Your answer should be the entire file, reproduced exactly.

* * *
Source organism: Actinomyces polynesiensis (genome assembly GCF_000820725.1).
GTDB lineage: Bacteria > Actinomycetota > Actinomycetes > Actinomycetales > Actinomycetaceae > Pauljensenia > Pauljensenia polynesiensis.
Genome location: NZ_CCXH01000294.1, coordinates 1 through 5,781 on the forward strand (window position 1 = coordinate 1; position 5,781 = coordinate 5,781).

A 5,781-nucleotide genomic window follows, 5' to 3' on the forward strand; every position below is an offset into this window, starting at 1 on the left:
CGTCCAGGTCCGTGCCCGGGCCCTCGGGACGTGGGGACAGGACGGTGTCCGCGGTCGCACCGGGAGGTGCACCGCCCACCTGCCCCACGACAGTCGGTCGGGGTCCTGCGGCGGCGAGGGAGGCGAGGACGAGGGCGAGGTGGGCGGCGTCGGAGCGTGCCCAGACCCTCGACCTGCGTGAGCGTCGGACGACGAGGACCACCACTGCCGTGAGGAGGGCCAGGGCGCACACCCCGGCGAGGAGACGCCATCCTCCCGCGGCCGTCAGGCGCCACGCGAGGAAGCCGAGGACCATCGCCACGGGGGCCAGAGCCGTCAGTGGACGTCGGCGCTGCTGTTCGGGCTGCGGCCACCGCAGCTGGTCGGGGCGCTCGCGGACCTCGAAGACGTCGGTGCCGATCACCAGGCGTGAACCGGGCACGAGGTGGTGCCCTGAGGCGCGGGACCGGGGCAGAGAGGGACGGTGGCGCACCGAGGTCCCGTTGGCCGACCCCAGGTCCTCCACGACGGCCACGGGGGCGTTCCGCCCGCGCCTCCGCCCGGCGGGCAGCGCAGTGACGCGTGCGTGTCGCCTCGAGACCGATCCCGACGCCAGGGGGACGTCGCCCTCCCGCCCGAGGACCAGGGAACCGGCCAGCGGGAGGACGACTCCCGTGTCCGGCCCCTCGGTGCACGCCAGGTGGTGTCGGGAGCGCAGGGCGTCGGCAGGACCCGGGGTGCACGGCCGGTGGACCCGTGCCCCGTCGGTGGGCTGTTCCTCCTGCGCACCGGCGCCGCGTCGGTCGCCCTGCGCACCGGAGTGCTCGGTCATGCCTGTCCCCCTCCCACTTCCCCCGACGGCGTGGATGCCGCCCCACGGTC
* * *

Source organism: Actinomyces polynesiensis (genome assembly GCF_000820725.1).
GTDB lineage: Bacteria > Actinomycetota > Actinomycetes > Actinomycetales > Actinomycetaceae > Pauljensenia > Pauljensenia polynesiensis.
Genome location: NZ_CCXH01000294.1, coordinates 1 through 5,781 on the forward strand (window position 1 = coordinate 1; position 5,781 = coordinate 5,781).

A 5,781-nucleotide genomic window follows, 5' to 3' on the forward strand; every position below is an offset into this window, starting at 1 on the left:
CGTCCAGGTCCGTGCCCGGGCCCTCGGGACGTGGGGACAGGACGGTGTCCGCGGTCGCACCGGGAGGTGCACCGCCCACCTGCCCCACGACAGTCGGTCGGGGTCCTGCGGCGGCGAGGGAGGCGAGGACGAGGGCGAGGTGGGCGGCGTCGGAGCGTGCCCAGACCCTCGACCTGCGTGAGCGTCGGACGACGAGGACCACCACTGCCGTGAGGAGGGCCAGGGCGCACACCCCGGCGAGGAGACGCCATCCTCCCGCGGCCGTCAGGCGCCACGCGAGGAAGCCGAGGACCATCGCCACGGGGGCCAGAGCCGTCAGTGGACGTCGGCGCTGCTGTTCGGGCTGCGGCCACCGCAGCTGGTCGGGGCGCTCGCGGACCTCGAAGACGTCGGTGCCGATCACCAGGCGTGAACCGGGCACGAGGTGGTGCCCTGAGGCGCGGGACCGGGGCAGAGAGGGACGGTGGCGCACCGAGGTCCCGTTGGCCGACCCCAGGTCCTCCACGACGGCCACGGGGGCGTTCCGCCCGCGCCTCCGCCCGGCGGGCAGCGCAGTGACGCGTGCGTGTCGCCTCGAGACCGATCCCGACGCCAGGGGGACGTCGCCCTCCCGCCCGAGGACCAGGGAACCGGCCAGCGGGAGGACGACTCCCGTGTCCGGCCCCTCGGTGCACGCCAGGTGGTGTCGGGAGCGCAGGGCGTCGGCAGGACCCGGGGTGCACGGCCGGTGGACCCGTGCCCCGTCGGTGGGCTGTTCCTCCTGCGCACCGGCGCCGCGTCGGTCGCCCTGCGCACCGGAGTGCTCGGTCATGCCTGTCCCCCTCCCACTTCCCCCGACGGCGTGGATGCCGCCCCACGGTC